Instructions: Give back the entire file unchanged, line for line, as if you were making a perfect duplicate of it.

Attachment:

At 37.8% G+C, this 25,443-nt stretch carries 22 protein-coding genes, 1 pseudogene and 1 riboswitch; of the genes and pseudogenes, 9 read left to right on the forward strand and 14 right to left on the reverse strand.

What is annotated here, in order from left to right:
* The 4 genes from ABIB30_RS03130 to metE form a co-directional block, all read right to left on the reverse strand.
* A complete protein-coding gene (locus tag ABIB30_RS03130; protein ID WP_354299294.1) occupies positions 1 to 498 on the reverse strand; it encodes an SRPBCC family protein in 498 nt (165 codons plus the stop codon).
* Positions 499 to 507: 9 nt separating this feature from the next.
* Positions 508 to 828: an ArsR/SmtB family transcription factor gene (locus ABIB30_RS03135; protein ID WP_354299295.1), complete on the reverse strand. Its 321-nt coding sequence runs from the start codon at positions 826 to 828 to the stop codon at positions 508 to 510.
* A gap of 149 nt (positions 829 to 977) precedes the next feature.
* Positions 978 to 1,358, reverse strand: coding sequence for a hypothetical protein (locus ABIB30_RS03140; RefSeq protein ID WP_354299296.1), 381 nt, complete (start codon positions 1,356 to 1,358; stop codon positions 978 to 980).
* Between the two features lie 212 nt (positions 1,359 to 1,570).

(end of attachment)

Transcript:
At 37.8% G+C, this 25,443-nt stretch carries 22 protein-coding genes, 1 pseudogene and 1 riboswitch; of the genes and pseudogenes, 9 read left to right on the forward strand and 14 right to left on the reverse strand.

What is annotated here, in order from left to right:
* The 4 genes from ABIB30_RS03130 to metE form a co-directional block, all read right to left on the reverse strand.
* A complete protein-coding gene (locus tag ABIB30_RS03130; protein ID WP_354299294.1) occupies positions 1 to 498 on the reverse strand; it encodes an SRPBCC family protein in 498 nt (165 codons plus the stop codon).
* Positions 499 to 507: 9 nt separating this feature from the next.
* Positions 508 to 828: an ArsR/SmtB family transcription factor gene (locus ABIB30_RS03135; protein ID WP_354299295.1), complete on the reverse strand. Its 321-nt coding sequence runs from the start codon at positions 826 to 828 to the stop codon at positions 508 to 510.
* A gap of 149 nt (positions 829 to 977) precedes the next feature.
* Positions 978 to 1,358, reverse strand: coding sequence for a hypothetical protein (locus ABIB30_RS03140; RefSeq protein ID WP_354299296.1), 381 nt, complete (start codon positions 1,356 to 1,358; stop codon positions 978 to 980).
* Between the two features lie 212 nt (positions 1,359 to 1,570).